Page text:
Employer Wellness Plan Under Attack the Americans with Disabilities Act (ADA) by the EEOC
The U.S. Equal Employment Opportunity Commission (“EEOC”) has filed its first lawsuit directly challenging a wellness program under the Americans with Disability Act (“ADA”). The case, EEOC v. Orion Energy Systems, was filed in the U.S. District Court for the Eastern District of Wisconsin.
The EEOC is alleging that Orion penalized an employee in 2009 after she declined to participate in the company’s wellness program by requiring her to pay her entire health care insurance premium, in addition to a $50-a-month nonparticipation penalty. Shortly thereafter, the employee was fired—a move that the EEOC believes was retaliatory. Further, the agency contends, Orion required medical examinations and made disability-related inquiries that were not job-related or consistent with business necessity.
The ADA limits the circumstances under which an employer may require physical examinations or answers to medical inquiries. Examinations and inquiries are permissible, but only if participation in an employee wellness program plan is voluntary. Orion’s program, according to the EEOC, was not voluntary because it penalized the employee when she declined to participate.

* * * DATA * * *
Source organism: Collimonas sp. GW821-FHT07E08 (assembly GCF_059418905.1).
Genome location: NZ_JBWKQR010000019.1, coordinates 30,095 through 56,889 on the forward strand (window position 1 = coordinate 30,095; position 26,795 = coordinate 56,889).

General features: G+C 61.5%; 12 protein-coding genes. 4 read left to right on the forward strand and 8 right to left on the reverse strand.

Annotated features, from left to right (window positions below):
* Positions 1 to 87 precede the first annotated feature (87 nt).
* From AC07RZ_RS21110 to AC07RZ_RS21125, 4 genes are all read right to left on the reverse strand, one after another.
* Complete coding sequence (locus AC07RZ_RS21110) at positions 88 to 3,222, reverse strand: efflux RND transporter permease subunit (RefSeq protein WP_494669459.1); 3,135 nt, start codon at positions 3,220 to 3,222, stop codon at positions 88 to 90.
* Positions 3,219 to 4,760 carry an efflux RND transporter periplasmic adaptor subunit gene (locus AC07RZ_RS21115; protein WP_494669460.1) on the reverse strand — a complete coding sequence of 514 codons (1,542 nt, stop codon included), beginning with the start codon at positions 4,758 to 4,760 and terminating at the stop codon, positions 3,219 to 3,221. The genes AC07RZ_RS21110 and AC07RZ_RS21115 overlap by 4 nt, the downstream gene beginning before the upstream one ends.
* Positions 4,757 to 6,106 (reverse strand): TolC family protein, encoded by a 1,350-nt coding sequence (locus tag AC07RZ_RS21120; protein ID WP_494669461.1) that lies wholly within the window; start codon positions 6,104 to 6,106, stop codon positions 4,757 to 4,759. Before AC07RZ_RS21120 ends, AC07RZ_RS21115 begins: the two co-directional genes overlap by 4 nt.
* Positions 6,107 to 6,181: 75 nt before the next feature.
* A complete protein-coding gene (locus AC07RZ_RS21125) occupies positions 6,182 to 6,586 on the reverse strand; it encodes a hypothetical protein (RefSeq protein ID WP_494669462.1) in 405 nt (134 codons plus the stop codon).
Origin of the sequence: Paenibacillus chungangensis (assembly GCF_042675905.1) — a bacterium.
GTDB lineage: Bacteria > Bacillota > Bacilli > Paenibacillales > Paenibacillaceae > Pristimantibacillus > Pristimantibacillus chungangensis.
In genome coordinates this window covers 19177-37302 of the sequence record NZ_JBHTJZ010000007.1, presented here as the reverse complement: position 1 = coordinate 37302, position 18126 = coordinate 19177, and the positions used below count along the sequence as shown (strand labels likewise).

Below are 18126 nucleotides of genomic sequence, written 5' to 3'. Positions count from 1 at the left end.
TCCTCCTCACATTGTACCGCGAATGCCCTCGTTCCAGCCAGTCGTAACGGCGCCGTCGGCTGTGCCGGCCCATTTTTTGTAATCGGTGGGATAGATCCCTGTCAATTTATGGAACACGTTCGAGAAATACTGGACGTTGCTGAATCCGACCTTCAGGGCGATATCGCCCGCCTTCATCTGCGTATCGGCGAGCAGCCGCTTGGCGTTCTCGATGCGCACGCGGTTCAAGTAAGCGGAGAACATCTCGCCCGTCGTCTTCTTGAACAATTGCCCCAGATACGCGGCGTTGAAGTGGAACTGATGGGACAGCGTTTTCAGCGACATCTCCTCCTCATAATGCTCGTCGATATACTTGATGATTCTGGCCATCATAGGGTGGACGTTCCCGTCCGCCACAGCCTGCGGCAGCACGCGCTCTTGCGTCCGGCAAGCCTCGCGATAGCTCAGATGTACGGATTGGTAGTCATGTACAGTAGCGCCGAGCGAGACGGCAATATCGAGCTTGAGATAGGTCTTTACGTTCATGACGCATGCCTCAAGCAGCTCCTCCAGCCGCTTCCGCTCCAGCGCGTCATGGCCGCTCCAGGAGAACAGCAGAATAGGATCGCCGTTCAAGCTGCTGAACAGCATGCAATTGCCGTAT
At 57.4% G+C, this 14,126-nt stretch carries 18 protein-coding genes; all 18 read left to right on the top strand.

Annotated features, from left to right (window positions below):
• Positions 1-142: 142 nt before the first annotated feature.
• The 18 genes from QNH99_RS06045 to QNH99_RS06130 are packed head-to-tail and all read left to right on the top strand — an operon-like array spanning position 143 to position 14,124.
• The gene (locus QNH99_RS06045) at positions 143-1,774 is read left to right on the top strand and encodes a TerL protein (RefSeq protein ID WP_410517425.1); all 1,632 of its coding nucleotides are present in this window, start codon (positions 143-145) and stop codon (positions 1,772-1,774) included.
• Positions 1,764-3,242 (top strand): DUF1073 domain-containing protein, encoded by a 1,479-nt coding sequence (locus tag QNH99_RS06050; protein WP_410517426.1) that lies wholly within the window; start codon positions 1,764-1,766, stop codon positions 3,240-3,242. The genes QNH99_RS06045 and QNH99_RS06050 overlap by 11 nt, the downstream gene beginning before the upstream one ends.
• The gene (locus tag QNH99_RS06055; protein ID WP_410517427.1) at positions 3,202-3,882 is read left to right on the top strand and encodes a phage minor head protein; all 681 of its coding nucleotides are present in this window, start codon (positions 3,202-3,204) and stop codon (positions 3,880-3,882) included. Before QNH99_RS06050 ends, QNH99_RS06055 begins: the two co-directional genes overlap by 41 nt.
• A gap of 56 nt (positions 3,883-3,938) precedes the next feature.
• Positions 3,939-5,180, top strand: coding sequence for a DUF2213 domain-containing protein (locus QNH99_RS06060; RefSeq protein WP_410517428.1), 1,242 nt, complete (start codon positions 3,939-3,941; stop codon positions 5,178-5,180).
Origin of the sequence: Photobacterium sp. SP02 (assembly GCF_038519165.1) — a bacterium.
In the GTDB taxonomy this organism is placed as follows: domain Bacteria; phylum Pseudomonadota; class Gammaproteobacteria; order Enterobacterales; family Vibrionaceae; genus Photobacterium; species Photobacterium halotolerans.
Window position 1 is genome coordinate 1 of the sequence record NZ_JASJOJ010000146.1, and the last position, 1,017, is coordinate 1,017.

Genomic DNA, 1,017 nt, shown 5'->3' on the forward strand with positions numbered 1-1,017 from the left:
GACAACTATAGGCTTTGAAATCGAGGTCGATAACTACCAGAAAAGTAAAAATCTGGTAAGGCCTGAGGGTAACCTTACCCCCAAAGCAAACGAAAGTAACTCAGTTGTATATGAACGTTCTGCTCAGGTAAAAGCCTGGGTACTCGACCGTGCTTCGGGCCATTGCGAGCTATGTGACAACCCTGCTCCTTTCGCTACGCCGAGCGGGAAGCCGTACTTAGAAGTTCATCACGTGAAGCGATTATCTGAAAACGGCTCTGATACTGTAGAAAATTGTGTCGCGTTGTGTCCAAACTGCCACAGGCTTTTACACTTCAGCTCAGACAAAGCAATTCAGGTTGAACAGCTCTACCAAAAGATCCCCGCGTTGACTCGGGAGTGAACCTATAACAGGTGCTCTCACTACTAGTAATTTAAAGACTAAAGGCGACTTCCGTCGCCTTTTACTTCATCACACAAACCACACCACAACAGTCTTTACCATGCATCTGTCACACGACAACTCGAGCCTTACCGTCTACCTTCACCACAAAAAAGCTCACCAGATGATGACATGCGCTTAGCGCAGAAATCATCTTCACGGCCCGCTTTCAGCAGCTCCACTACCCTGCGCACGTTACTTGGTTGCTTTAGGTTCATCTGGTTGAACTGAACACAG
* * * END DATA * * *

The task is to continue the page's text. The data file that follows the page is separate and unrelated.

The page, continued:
Employers who want to implement an employee wellness plan must ensure that the plan is compliant not only with ADA requirements, but also with the Affordable Care Act (“ACA”). See more on the ACA’s requirements, which are relatively new, here and here.
The EEOC’s press release announcing the suit states that 94% of employers with over 200 workers offer some sort of wellness plan, as do 63% of smaller employers. That means that there is a lot of potential for liability when it comes to wellness plans.